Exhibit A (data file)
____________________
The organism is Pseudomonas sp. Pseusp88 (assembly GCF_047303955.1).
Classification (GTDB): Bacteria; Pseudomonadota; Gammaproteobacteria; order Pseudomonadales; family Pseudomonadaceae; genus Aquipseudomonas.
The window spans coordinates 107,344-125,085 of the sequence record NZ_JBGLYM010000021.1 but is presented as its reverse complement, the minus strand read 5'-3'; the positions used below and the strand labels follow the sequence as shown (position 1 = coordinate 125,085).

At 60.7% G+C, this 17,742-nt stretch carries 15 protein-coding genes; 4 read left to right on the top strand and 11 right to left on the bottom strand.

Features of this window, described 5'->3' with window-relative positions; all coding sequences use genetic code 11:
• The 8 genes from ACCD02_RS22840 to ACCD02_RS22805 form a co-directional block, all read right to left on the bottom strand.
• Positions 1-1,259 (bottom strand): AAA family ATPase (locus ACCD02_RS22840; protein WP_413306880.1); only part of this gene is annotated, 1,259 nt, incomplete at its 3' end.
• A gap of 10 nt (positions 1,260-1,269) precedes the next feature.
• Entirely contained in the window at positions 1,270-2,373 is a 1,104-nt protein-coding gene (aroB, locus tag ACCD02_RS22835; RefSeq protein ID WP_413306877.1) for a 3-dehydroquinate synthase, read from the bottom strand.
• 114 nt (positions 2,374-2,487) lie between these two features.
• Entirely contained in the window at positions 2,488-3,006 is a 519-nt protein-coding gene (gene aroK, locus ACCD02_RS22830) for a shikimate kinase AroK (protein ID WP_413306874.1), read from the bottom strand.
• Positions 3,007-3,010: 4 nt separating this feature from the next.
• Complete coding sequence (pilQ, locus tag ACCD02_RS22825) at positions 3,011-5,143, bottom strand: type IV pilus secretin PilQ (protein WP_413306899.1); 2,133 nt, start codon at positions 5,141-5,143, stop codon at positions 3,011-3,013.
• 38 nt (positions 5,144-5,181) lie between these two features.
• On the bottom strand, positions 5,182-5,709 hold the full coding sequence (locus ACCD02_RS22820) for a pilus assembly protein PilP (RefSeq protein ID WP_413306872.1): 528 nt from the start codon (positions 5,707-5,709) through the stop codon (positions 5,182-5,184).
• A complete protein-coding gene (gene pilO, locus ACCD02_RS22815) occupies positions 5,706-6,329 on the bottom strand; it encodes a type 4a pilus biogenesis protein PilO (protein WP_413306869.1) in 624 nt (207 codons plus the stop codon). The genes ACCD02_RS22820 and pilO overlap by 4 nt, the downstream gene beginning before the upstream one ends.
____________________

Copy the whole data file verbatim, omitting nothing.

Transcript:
The organism is Pseudomonas sp. Pseusp88 (assembly GCF_047303955.1).
Classification (GTDB): Bacteria; Pseudomonadota; Gammaproteobacteria; order Pseudomonadales; family Pseudomonadaceae; genus Aquipseudomonas.
The window spans coordinates 107,344-125,085 of the sequence record NZ_JBGLYM010000021.1 but is presented as its reverse complement, the minus strand read 5'-3'; the positions used below and the strand labels follow the sequence as shown (position 1 = coordinate 125,085).

At 60.7% G+C, this 17,742-nt stretch carries 15 protein-coding genes; 4 read left to right on the top strand and 11 right to left on the bottom strand.

Features of this window, described 5'->3' with window-relative positions; all coding sequences use genetic code 11:
• The 8 genes from ACCD02_RS22840 to ACCD02_RS22805 form a co-directional block, all read right to left on the bottom strand.
• Positions 1-1,259 (bottom strand): AAA family ATPase (locus ACCD02_RS22840; protein WP_413306880.1); only part of this gene is annotated, 1,259 nt, incomplete at its 3' end.
• A gap of 10 nt (positions 1,260-1,269) precedes the next feature.
• Entirely contained in the window at positions 1,270-2,373 is a 1,104-nt protein-coding gene (aroB, locus tag ACCD02_RS22835; RefSeq protein ID WP_413306877.1) for a 3-dehydroquinate synthase, read from the bottom strand.
• 114 nt (positions 2,374-2,487) lie between these two features.
• Entirely contained in the window at positions 2,488-3,006 is a 519-nt protein-coding gene (gene aroK, locus ACCD02_RS22830) for a shikimate kinase AroK (protein ID WP_413306874.1), read from the bottom strand.
• Positions 3,007-3,010: 4 nt separating this feature from the next.
• Complete coding sequence (pilQ, locus tag ACCD02_RS22825) at positions 3,011-5,143, bottom strand: type IV pilus secretin PilQ (protein WP_413306899.1); 2,133 nt, start codon at positions 5,141-5,143, stop codon at positions 3,011-3,013.
• 38 nt (positions 5,144-5,181) lie between these two features.
• On the bottom strand, positions 5,182-5,709 hold the full coding sequence (locus ACCD02_RS22820) for a pilus assembly protein PilP (RefSeq protein ID WP_413306872.1): 528 nt from the start codon (positions 5,707-5,709) through the stop codon (positions 5,182-5,184).
• A complete protein-coding gene (gene pilO, locus ACCD02_RS22815) occupies positions 5,706-6,329 on the bottom strand; it encodes a type 4a pilus biogenesis protein PilO (protein WP_413306869.1) in 624 nt (207 codons plus the stop codon). The genes ACCD02_RS22820 and pilO overlap by 4 nt, the downstream gene beginning before the upstream one ends.